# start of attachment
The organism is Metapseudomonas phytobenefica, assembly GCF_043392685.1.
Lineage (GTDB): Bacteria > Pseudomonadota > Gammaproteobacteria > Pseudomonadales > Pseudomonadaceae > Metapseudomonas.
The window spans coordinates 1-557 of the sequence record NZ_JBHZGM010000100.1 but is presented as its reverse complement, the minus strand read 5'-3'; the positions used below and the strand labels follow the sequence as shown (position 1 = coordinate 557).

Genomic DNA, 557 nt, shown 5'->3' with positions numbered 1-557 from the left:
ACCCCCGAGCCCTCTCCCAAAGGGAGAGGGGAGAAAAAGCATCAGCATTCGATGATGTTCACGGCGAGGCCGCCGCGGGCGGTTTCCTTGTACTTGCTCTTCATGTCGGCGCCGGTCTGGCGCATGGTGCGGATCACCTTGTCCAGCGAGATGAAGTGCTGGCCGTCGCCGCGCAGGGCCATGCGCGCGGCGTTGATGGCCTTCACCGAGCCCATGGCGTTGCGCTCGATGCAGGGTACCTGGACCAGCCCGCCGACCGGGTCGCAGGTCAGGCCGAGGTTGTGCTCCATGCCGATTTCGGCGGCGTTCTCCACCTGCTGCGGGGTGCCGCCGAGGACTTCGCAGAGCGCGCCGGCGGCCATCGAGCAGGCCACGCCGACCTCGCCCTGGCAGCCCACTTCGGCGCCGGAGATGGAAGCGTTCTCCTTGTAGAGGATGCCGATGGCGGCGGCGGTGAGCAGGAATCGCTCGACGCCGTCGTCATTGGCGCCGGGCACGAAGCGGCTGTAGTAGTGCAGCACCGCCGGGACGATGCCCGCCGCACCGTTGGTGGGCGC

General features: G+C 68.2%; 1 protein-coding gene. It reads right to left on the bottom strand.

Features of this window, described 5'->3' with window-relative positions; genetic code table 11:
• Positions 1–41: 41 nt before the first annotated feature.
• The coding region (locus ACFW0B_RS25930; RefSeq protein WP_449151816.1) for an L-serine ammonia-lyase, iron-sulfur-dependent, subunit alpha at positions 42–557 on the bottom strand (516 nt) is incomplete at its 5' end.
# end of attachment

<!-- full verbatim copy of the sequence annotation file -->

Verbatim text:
The organism is Metapseudomonas phytobenefica, assembly GCF_043392685.1.
Lineage (GTDB): Bacteria > Pseudomonadota > Gammaproteobacteria > Pseudomonadales > Pseudomonadaceae > Metapseudomonas.
The window spans coordinates 1-557 of the sequence record NZ_JBHZGM010000100.1 but is presented as its reverse complement, the minus strand read 5'-3'; the positions used below and the strand labels follow the sequence as shown (position 1 = coordinate 557).

Genomic DNA, 557 nt, shown 5'->3' with positions numbered 1-557 from the left:
ACCCCCGAGCCCTCTCCCAAAGGGAGAGGGGAGAAAAAGCATCAGCATTCGATGATGTTCACGGCGAGGCCGCCGCGGGCGGTTTCCTTGTACTTGCTCTTCATGTCGGCGCCGGTCTGGCGCATGGTGCGGATCACCTTGTCCAGCGAGATGAAGTGCTGGCCGTCGCCGCGCAGGGCCATGCGCGCGGCGTTGATGGCCTTCACCGAGCCCATGGCGTTGCGCTCGATGCAGGGTACCTGGACCAGCCCGCCGACCGGGTCGCAGGTCAGGCCGAGGTTGTGCTCCATGCCGATTTCGGCGGCGTTCTCCACCTGCTGCGGGGTGCCGCCGAGGACTTCGCAGAGCGCGCCGGCGGCCATCGAGCAGGCCACGCCGACCTCGCCCTGGCAGCCCACTTCGGCGCCGGAGATGGAAGCGTTCTCCTTGTAGAGGATGCCGATGGCGGCGGCGGTGAGCAGGAATCGCTCGACGCCGTCGTCATTGGCGCCGGGCACGAAGCGGCTGTAGTAGTGCAGCACCGCCGGGACGATGCCCGCCGCACCGTTGGTGGGCGC

General features: G+C 68.2%; 1 protein-coding gene. It reads right to left on the bottom strand.

Features of this window, described 5'->3' with window-relative positions; genetic code table 11:
• Positions 1–41: 41 nt before the first annotated feature.
• The coding region (locus ACFW0B_RS25930; RefSeq protein WP_449151816.1) for an L-serine ammonia-lyase, iron-sulfur-dependent, subunit alpha at positions 42–557 on the bottom strand (516 nt) is incomplete at its 5' end.